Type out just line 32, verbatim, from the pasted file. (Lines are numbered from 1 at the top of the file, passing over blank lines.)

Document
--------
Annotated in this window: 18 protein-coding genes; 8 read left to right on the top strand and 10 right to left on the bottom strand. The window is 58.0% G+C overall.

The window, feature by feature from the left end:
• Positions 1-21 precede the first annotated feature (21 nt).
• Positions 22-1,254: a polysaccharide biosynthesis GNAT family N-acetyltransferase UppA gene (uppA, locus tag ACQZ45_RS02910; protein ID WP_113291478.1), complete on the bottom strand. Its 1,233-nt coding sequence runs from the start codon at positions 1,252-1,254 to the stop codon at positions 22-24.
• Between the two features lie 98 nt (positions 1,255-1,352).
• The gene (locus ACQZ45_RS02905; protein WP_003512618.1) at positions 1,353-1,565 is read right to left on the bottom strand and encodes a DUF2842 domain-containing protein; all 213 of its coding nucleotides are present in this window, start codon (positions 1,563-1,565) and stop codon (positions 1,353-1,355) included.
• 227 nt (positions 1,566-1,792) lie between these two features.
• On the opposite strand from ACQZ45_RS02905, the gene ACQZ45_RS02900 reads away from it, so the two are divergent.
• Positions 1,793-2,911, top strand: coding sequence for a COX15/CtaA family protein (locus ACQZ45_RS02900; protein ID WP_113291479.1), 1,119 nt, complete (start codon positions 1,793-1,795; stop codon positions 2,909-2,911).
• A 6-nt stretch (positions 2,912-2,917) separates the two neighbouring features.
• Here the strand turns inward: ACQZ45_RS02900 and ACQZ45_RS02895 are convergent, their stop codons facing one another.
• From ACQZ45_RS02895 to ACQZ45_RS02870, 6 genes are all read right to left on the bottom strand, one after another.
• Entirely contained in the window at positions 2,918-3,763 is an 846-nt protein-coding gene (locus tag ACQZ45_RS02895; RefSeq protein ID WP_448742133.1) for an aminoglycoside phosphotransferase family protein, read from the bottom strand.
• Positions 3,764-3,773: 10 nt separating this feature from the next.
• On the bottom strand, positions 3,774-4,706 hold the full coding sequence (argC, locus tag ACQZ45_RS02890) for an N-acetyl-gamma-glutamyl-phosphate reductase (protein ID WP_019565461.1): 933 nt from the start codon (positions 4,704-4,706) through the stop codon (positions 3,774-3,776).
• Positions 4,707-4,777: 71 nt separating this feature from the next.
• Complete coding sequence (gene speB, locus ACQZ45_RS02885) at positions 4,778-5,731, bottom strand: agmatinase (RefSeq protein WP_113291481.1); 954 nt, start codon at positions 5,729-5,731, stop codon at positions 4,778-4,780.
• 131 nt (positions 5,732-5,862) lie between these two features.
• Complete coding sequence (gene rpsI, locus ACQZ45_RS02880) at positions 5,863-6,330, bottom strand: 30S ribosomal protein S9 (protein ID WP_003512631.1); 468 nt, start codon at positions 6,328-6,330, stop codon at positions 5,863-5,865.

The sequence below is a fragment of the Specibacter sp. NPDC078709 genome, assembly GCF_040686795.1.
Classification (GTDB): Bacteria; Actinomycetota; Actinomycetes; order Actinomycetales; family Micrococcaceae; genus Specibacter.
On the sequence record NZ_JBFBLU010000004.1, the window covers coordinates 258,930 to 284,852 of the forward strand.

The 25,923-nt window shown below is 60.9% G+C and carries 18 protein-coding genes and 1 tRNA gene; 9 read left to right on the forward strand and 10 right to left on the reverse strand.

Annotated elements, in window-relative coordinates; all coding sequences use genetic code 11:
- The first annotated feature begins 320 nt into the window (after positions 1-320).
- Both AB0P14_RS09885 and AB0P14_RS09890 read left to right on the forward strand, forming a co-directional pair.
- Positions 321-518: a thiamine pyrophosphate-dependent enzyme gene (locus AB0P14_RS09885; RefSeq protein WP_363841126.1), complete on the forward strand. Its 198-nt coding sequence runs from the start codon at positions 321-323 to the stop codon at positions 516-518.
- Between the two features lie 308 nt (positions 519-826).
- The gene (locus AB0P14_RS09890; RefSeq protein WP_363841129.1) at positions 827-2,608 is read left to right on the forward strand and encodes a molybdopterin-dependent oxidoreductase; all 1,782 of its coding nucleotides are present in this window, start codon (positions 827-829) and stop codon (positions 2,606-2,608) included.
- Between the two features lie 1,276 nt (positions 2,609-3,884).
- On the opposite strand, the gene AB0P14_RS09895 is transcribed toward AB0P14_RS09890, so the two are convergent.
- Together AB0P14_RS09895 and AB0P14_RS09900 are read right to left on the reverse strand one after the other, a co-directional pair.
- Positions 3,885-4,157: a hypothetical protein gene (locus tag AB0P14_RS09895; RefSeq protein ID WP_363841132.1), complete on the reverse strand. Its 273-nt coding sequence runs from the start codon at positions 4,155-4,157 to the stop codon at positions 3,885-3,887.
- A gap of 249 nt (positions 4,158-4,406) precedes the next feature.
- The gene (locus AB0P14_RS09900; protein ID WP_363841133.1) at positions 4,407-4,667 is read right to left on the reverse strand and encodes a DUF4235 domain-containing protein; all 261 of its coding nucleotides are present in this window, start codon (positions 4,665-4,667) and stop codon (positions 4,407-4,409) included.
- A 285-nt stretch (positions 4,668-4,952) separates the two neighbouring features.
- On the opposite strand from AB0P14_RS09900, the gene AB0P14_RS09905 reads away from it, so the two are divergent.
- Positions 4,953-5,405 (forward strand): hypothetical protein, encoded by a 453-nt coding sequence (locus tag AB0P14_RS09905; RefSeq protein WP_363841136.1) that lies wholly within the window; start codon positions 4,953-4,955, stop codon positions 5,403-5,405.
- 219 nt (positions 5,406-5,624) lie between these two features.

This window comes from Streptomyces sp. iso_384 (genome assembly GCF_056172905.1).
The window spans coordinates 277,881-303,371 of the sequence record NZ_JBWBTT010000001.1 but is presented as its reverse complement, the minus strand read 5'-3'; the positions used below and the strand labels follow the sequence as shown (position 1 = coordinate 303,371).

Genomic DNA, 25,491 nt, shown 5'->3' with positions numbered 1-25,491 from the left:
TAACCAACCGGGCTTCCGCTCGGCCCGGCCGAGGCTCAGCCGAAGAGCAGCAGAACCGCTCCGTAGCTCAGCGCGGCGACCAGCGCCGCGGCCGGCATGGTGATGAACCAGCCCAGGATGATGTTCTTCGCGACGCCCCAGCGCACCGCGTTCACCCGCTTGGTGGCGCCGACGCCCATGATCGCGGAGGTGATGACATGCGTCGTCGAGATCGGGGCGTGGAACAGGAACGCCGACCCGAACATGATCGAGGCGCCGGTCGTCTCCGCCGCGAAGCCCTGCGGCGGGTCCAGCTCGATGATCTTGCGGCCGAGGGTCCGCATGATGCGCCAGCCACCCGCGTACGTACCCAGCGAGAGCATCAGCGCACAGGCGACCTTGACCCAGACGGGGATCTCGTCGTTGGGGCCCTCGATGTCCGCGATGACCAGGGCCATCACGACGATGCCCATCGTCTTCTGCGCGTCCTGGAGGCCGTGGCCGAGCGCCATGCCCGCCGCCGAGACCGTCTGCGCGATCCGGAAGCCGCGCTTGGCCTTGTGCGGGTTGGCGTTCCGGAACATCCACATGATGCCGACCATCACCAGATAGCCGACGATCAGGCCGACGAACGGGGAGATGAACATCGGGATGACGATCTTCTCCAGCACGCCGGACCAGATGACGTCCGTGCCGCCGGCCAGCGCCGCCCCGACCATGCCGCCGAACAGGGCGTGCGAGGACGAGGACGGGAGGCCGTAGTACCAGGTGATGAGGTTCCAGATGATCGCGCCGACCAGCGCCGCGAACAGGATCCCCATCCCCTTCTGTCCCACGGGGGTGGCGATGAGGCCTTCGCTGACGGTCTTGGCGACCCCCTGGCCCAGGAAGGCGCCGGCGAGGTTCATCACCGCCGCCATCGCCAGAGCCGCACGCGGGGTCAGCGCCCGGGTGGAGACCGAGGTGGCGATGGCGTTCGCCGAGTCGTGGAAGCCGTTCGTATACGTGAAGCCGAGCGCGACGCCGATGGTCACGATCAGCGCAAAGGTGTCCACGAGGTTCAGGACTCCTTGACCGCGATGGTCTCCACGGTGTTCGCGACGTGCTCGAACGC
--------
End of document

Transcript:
- Together AB0P14_RS09895 and AB0P14_RS09900 are read right to left on the reverse strand one after the other, a co-directional pair.